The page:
Every one of our lives tells a story. What story does yours tell?

As Christians, we are people who heard the “good news” (that is the meaning of gospel) and we believed it for ourselves. But it doesn’t end there—or at least it shouldn’t. That is because we are not meant to only believe the good news, but also to share it! 

Christians are storytellers, it is a part of our redeemed DNA.

We may not think of ourselves as such. We might even chalk it up to a thing for the “extroverts” to do. But sharing the Gospel and the God-stories of our lives is for everyone to participate in—and it can be done in a variety of ways by both our speech and actions. 

18 Everything is from God, who has reconciled us to himself through Christ and has given us the ministry of reconciliation. 19 That is, in Christ, God was reconciling the world to himself, not counting their trespasses against them, and he has committed the message of reconciliation to us. 20 Therefore, we are ambassadors for Christ, since God is making his appeal through us. We plead on Christ’s behalf, “Be reconciled to God.” (2 Corinthians 5:18-20, CSB)

Did you catch that? God entrusted us with “the message of reconciliation.” We are the messengers. It’s also important to be emphatic about what our message is—reconciliation.

Reconciliation, not condemnation, is our anthem and invitation!

And this difference is critical in how we think of our identity as storytellers. If we are fixated on condemnation, then the story we tell is not good news, but bad news. Instead, if we are telling the story of reconciliation we are highlighting the plot of the story where God saves us because he loves us. We are telling the story of the greatest “comeback” of all time—the coming back together of God and humanity through the saving act of Christ. That is what “reconciliation” is after all, a mending back together two things that were temporarily separated. The whole story of the Bible covers this plot!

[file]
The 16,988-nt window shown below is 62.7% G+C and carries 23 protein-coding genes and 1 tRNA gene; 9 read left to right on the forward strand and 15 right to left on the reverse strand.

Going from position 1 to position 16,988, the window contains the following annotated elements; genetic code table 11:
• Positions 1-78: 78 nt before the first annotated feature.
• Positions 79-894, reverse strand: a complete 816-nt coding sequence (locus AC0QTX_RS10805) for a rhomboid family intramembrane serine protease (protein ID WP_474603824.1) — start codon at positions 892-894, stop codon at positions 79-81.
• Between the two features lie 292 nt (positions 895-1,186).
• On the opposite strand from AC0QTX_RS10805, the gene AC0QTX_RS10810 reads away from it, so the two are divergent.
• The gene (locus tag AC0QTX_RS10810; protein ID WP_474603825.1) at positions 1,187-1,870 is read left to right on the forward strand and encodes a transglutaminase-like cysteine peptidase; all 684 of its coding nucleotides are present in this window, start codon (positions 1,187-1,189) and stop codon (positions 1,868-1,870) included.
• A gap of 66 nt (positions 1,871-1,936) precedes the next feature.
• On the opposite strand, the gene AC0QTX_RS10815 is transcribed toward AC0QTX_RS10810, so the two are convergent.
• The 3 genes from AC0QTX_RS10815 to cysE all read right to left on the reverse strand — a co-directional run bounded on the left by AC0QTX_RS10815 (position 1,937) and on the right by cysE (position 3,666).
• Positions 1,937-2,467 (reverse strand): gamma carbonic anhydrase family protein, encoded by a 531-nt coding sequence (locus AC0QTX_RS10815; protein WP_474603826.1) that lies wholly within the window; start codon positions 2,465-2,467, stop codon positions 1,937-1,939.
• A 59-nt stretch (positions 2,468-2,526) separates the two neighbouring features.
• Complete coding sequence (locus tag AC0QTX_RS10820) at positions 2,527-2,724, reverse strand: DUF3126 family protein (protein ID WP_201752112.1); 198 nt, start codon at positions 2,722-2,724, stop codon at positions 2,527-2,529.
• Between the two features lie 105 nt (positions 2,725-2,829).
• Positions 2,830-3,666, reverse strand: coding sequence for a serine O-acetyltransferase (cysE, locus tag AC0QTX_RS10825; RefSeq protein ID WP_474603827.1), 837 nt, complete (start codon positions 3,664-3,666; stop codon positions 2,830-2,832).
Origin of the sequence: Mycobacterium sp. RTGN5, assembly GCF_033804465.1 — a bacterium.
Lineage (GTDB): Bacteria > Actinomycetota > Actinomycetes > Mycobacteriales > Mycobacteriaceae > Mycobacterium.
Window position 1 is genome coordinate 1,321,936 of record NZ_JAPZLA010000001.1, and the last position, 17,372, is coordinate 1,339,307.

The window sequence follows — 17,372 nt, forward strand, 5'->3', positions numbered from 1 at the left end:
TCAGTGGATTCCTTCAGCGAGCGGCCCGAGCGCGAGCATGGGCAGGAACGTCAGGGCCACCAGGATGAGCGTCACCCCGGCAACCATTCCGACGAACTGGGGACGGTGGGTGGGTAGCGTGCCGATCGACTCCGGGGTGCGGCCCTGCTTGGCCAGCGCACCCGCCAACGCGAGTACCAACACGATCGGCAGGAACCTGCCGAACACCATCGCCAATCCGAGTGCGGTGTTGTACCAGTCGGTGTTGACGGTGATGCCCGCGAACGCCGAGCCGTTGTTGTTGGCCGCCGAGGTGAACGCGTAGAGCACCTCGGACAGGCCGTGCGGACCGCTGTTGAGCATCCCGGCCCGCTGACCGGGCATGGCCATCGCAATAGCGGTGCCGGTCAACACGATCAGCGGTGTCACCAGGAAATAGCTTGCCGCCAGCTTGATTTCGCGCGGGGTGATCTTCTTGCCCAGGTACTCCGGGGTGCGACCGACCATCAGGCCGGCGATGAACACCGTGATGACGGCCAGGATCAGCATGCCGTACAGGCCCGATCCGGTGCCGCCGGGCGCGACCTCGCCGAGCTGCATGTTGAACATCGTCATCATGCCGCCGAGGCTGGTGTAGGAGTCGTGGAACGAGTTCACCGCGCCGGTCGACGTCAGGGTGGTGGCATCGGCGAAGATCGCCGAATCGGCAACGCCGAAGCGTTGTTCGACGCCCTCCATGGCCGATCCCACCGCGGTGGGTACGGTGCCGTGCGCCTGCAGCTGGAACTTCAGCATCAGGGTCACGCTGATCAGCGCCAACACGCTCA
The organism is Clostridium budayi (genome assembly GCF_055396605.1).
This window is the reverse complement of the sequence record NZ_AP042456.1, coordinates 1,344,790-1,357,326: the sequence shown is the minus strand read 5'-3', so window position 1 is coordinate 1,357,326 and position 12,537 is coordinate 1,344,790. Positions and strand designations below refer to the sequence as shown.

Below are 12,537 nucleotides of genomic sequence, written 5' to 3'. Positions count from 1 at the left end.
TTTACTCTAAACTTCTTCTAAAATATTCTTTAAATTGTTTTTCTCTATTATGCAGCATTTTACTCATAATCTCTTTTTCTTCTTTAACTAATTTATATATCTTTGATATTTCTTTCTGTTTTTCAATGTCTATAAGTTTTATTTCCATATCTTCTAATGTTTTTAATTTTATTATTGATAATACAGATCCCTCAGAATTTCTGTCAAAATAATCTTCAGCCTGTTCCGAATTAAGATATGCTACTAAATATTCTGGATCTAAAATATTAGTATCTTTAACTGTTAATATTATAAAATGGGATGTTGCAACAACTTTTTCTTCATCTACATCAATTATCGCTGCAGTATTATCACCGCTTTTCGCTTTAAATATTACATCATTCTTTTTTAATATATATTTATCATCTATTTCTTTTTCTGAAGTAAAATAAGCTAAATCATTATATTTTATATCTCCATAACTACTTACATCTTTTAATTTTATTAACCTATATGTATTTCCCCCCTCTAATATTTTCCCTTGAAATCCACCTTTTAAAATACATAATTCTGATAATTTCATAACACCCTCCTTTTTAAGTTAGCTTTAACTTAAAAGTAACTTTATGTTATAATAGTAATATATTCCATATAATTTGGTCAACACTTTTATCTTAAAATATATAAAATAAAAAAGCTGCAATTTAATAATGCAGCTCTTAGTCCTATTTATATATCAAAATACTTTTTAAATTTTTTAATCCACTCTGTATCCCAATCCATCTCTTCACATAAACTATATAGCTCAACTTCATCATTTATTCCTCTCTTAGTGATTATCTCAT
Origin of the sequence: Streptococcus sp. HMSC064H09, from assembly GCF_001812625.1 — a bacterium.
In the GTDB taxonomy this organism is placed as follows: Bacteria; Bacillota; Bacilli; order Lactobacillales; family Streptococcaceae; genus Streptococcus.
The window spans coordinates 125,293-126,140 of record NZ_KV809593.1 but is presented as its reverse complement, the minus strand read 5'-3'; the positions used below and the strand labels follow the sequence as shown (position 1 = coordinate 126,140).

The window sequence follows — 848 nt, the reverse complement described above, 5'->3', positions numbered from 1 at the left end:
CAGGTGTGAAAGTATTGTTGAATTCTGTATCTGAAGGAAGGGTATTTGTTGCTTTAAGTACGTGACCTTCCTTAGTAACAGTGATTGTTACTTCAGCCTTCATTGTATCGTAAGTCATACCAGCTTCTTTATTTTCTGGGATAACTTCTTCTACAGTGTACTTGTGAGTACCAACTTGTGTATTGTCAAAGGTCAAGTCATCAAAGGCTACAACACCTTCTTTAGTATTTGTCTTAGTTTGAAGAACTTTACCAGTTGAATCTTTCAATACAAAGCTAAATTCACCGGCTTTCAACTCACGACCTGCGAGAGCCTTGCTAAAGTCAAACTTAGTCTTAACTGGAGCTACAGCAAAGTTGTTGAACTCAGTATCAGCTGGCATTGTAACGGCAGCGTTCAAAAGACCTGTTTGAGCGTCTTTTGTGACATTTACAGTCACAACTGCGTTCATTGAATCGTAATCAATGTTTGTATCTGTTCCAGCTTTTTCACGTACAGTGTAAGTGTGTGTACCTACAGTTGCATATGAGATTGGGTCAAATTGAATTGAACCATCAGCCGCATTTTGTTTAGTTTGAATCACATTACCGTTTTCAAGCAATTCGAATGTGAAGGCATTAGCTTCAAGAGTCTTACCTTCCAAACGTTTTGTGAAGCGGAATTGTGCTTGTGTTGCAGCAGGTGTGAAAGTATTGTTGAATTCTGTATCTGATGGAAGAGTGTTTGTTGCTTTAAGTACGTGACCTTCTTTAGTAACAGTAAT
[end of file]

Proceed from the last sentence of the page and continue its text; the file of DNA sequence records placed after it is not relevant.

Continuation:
So, how can we think more about what it means to tell the story of reconciliation?

1) Tell the story of all Jesus has done.

Being a storyteller means we get to tell the biblical story. Remember, the grand narrative of the Bible isn’t a fictitious myth with a moral lesson; it is history—told through the lens of God’s rescuing agenda. We re-read the Bible over and over, studying and soaking in its message because it is the message of our salvation through Jesus. The more we get God’s stories into us, the more they can flow out of us.

2) Tell the story of all Jesus is doing.

Our faith is not merely anaphoric—it’s not only backward-pointing. Though no events in human history trump the importance of the life, death, resurrection, and ascension of Jesus, there is still a lot he is doing in our world today. Furthermore, there is a ton he is doing in and through each and every one of us every week! Learning to tell the stories of what Jesus is doing in our present lives assumes we are taking a posture of following his Spirit’s leading. One thing is certain, “following the Spirit’s leading in every part of our lives” (Galatians 5:25) will lead to a life of purpose!

3) Tell the story of all Jesus will do.

One of the most encouraging things about the story of reconciliation is that the best is yet to come. The grand intention of Jesus’s return is to establish “a new heaven and a new earth” (Revelation 21:1-22:5). We get to share how the reconciling plan of God will conclude with the summing up of all things under Christ our Lord (Ephesians 1:10). This means that we get to be the most hopeful people on the planet, who are the storytellers of the best news that could ever be conceived.

All of this is best shared in the context of conversational relationships. In other words, we get to narrate the gospel conversationally, instead of it being something we all preach in front of a crowd. May our words and our actions reflect the great story.

How are you going to be a storyteller?

 

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